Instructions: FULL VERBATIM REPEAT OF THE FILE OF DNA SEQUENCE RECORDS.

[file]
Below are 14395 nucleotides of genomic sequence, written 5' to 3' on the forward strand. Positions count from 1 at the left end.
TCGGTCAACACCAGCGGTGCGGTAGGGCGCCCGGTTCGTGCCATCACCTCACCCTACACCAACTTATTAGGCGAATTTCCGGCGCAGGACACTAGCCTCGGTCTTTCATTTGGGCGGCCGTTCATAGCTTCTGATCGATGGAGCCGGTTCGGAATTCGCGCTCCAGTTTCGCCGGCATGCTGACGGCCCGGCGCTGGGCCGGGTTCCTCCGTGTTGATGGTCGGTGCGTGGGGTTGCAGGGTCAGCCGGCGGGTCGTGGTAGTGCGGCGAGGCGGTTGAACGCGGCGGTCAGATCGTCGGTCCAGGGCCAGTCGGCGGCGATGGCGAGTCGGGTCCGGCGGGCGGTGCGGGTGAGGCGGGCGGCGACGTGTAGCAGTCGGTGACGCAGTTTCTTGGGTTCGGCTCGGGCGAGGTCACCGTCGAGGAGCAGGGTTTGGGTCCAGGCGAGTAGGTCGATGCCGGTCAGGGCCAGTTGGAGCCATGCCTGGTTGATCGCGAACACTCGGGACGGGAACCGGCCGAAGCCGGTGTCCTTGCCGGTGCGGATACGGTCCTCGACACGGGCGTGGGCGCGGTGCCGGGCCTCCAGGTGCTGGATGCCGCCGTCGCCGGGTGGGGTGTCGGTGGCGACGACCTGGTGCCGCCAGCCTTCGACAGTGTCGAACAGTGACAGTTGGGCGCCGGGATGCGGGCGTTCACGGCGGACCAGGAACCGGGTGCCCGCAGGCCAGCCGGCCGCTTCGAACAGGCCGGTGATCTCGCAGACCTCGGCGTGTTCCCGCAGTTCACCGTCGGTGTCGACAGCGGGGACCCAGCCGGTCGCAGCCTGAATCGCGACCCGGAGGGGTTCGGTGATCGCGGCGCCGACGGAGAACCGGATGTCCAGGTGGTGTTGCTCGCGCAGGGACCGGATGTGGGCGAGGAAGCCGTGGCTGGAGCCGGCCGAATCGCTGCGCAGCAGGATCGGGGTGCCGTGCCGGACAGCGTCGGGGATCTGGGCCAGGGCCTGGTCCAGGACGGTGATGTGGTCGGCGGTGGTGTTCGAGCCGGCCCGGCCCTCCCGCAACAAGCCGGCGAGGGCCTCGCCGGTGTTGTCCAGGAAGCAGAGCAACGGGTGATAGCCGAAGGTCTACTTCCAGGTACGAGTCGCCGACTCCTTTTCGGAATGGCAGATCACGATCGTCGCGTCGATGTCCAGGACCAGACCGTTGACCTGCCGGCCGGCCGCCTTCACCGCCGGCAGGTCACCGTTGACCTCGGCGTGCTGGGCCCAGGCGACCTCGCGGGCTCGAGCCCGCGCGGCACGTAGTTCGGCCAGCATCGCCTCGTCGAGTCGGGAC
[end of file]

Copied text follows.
Below are 14395 nucleotides of genomic sequence, written 5' to 3' on the forward strand. Positions count from 1 at the left end.
TCGGTCAACACCAGCGGTGCGGTAGGGCGCCCGGTTCGTGCCATCACCTCACCCTACACCAACTTATTAGGCGAATTTCCGGCGCAGGACACTAGCCTCGGTCTTTCATTTGGGCGGCCGTTCATAGCTTCTGATCGATGGAGCCGGTTCGGAATTCGCGCTCCAGTTTCGCCGGCATGCTGACGGCCCGGCGCTGGGCCGGGTTCCTCCGTGTTGATGGTCGGTGCGTGGGGTTGCAGGGTCAGCCGGCGGGTCGTGGTAGTGCGGCGAGGCGGTTGAACGCGGCGGTCAGATCGTCGGTCCAGGGCCAGTCGGCGGCGATGGCGAGTCGGGTCCGGCGGGCGGTGCGGGTGAGGCGGGCGGCGACGTGTAGCAGTCGGTGACGCAGTTTCTTGGGTTCGGCTCGGGCGAGGTCACCGTCGAGGAGCAGGGTTTGGGTCCAGGCGAGTAGGTCGATGCCGGTCAGGGCCAGTTGGAGCCATGCCTGGTTGATCGCGAACACTCGGGACGGGAACCGGCCGAAGCCGGTGTCCTTGCCGGTGCGGATACGGTCCTCGACACGGGCGTGGGCGCGGTGCCGGGCCTCCAGGTGCTGGATGCCGCCGTCGCCGGGTGGGGTGTCGGTGGCGACGACCTGGTGCCGCCAGCCTTCGACAGTGTCGAACAGTGACAGTTGGGCGCCGGGATGCGGGCGTTCACGGCGGACCAGGAACCGGGTGCCCGCAGGCCAGCCGGCCGCTTCGAACAGGCCGGTGATCTCGCAGACCTCGGCGTGTTCCCGCAGTTCACCGTCGGTGTCGACAGCGGGGACCCAGCCGGTCGCAGCCTGAATCGCGACCCGGAGGGGTTCGGTGATCGCGGCGCCGACGGAGAACCGGATGTCCAGGTGGTGTTGCTCGCGCAGGGACCGGATGTGGGCGAGGAAGCCGTGGCTGGAGCCGGCCGAATCGCTGCGCAGCAGGATCGGGGTGCCGTGCCGGACAGCGTCGGGGATCTGGGCCAGGGCCTGGTCCAGGACGGTGATGTGGTCGGCGGTGGTGTTCGAGCCGGCCCGGCCCTCCCGCAACAAGCCGGCGAGGGCCTCGCCGGTGTTGTCCAGGAAGCAGAGCAACGGGTGATAGCCGAAGGTCTACTTCCAGGTACGAGTCGCCGACTCCTTTTCGGAATGGCAGATCACGATCGTCGCGTCGATGTCCAGGACCAGACCGTTGACCTGCCGGCCGGCCGCCTTCACCGCCGGCAGGTCACCGTTGACCTCGGCGTGCTGGGCCCAGGCGACCTCGCGGGCTCGAGCCCGCGCGGCACGTAGTTCGGCCAGCATCGCCTCGTCGAGTCGGGAC